In Ukraine's Rust Belt, A Mix Of Nostalgia And Nationalism
To say that the town of Perewalsk in eastern Ukraine has fallen on hard times would be an enormous understatement. The small industrial town near the Russian border is a collection of concrete buildings with no windows, falling-down houses and empty, abandoned factories; there's a chemical smell in the air.
In the middle of this dystopian landscape, there's an even more unexpected sight: an 80-year-old woman in a bright purple coat and headscarf, happily digging with a shovel in the dirt.
She introduces herself as Lida Vasilivna.
"This is basically my garden. I'm in a great mood today, because I planted onions and tomatoes," she says. "Are you going to put this granny on TV or print me in the newspaper?"
I ask her what happened in this town: Where did everybody go?
"What happened here in our Ukraine is what happened in the whole world," she says. "Industry, coal mines, everywhere you look, it's all in decline. Business just went belly up."
People in Perewalsk point to a specific year when everything started to fall apart: 1991, when the USSR broke in pieces.
And it's those memories, in part, that have led demonstrators in eastern Ukraine to occupy government buildings all week. They want to join Russia for a host of reasons: The region has deep ties to Russia through history, language and culture. And there are economic incentives, as are apparent in Perewalsk.
As I wander through town, I come across a building that would be a good place to make a zombie apocalypse movie: a dormitory from an old school where they used to teach people how to work in mines and metal factories. It's been abandoned since that fateful year, 1991.
Many people left for Russia when the USSR collapsed and the schools closed, recalls Alexander Tyshenko, an electrician who lives nearby.
He says there's only one working factory left in town, and it gives everyone lung disease.
If this area were part of Russia, Tyshenko says, maybe people's lives would improve.
"Our current government is just zero. They do nothing to make things better here," he says. "That's why locals go to Russia for work."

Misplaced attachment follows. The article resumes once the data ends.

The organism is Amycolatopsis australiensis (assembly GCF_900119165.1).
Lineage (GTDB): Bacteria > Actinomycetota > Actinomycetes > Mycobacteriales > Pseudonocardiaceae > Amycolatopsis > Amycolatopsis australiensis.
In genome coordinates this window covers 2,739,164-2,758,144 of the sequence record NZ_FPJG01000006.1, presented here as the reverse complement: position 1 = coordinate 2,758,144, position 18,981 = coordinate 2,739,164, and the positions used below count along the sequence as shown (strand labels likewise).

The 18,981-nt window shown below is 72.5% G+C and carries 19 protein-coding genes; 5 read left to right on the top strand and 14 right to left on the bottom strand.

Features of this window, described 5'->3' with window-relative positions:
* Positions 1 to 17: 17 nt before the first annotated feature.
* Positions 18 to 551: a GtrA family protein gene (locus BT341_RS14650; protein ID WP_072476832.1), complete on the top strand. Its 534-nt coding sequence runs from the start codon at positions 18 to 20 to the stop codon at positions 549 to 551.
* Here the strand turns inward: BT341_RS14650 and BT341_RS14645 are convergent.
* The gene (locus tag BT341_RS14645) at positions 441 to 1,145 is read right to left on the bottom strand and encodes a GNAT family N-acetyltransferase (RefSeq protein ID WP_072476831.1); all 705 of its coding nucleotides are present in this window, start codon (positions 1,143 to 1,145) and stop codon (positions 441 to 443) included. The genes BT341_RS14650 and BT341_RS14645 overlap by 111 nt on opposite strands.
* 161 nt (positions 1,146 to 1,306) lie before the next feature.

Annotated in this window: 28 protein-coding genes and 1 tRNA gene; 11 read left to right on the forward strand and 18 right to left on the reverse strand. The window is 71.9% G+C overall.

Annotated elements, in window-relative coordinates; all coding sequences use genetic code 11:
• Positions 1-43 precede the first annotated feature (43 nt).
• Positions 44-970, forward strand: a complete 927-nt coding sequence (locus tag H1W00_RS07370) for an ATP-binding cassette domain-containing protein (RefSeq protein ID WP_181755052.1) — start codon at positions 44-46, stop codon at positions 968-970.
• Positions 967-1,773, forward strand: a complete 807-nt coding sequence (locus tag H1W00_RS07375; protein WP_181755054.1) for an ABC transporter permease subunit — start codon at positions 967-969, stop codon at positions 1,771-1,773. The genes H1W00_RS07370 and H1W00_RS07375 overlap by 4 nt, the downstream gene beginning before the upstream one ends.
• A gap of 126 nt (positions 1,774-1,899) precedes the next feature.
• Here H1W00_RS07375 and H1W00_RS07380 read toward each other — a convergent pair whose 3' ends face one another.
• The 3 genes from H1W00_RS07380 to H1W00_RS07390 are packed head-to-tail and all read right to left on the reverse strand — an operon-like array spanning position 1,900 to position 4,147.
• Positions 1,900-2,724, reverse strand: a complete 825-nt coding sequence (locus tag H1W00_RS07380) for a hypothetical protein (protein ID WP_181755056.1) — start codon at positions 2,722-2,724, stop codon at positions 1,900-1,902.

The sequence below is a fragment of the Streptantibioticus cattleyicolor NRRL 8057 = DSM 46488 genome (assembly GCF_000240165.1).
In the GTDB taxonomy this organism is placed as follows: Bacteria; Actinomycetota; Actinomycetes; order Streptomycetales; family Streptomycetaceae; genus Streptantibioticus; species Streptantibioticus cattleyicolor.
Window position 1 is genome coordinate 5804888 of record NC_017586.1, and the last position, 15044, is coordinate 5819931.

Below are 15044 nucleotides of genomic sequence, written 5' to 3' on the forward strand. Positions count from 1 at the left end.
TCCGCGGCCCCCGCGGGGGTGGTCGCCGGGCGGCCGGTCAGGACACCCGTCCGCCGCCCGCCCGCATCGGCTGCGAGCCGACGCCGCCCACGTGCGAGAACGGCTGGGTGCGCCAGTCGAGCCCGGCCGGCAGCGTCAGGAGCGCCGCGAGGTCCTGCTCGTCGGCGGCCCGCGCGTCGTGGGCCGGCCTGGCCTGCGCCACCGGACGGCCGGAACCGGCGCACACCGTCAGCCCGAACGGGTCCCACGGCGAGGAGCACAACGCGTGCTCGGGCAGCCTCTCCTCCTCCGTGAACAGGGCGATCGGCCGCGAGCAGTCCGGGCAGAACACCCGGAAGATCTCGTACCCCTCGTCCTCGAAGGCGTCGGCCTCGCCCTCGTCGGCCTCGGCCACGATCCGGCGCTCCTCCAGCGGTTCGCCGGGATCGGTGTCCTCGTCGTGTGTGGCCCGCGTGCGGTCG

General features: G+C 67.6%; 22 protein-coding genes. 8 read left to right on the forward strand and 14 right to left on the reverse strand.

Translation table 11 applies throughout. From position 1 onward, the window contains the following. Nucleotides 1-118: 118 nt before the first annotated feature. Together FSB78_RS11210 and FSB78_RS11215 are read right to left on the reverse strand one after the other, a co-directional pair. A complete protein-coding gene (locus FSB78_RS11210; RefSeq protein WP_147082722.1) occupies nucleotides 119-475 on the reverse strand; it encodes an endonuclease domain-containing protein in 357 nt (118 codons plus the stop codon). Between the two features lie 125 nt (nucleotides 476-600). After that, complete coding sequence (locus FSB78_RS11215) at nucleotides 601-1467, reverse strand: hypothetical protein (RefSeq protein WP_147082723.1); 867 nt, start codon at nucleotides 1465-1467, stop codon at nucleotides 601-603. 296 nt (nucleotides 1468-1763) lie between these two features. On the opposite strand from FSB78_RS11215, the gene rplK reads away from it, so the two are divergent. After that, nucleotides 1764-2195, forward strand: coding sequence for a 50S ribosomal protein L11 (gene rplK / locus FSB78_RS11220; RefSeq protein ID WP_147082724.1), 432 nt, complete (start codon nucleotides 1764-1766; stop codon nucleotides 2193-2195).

The border with Russia is just 20 miles away. That means Atlas — a combination restaurant, hotel and car mechanic — is in a perfect location, even though it's in the middle of this economic desolation.
Christina Bidylu manages the restaurant.
"When Russians cross the border, our hotel is the first one they see," she says.
Bidylu knows the area is bleak and polluted. Even today, she says, she was standing on the street and noticed her boots were covered in white factory dust.
But she doesn't think joining Russia will fix the problem.
"There are some plants that have been closed. But I can't say that they'll reopen right away," Bidylu says. "It takes some time, for factories to start up their production again."
Of course, there are plenty of noneconomic reasons that people in the area want to rejoin Russia.
In the nearby city of Luhansk, restaurant owner Alex Spivak sits outside of a building that's occupied by armed pro-Russian demonstrators.
Spivak says this is not about money, it's about returning home to Russia.
"I just want to live and work in peace on my own land. I don't want Europe or America telling me what to do. We are Russian people; we know by ourselves what to do."
There's one last thing I want to ask Spivak about: He's against capitalism, and against America. But he is wearing a Nike hat — and Nike is capitalistic, and Nike is American.
"And I will answer you," Spivak replies. "It is made ... in Russia!"
The crowd that has gathered behind him applauds.
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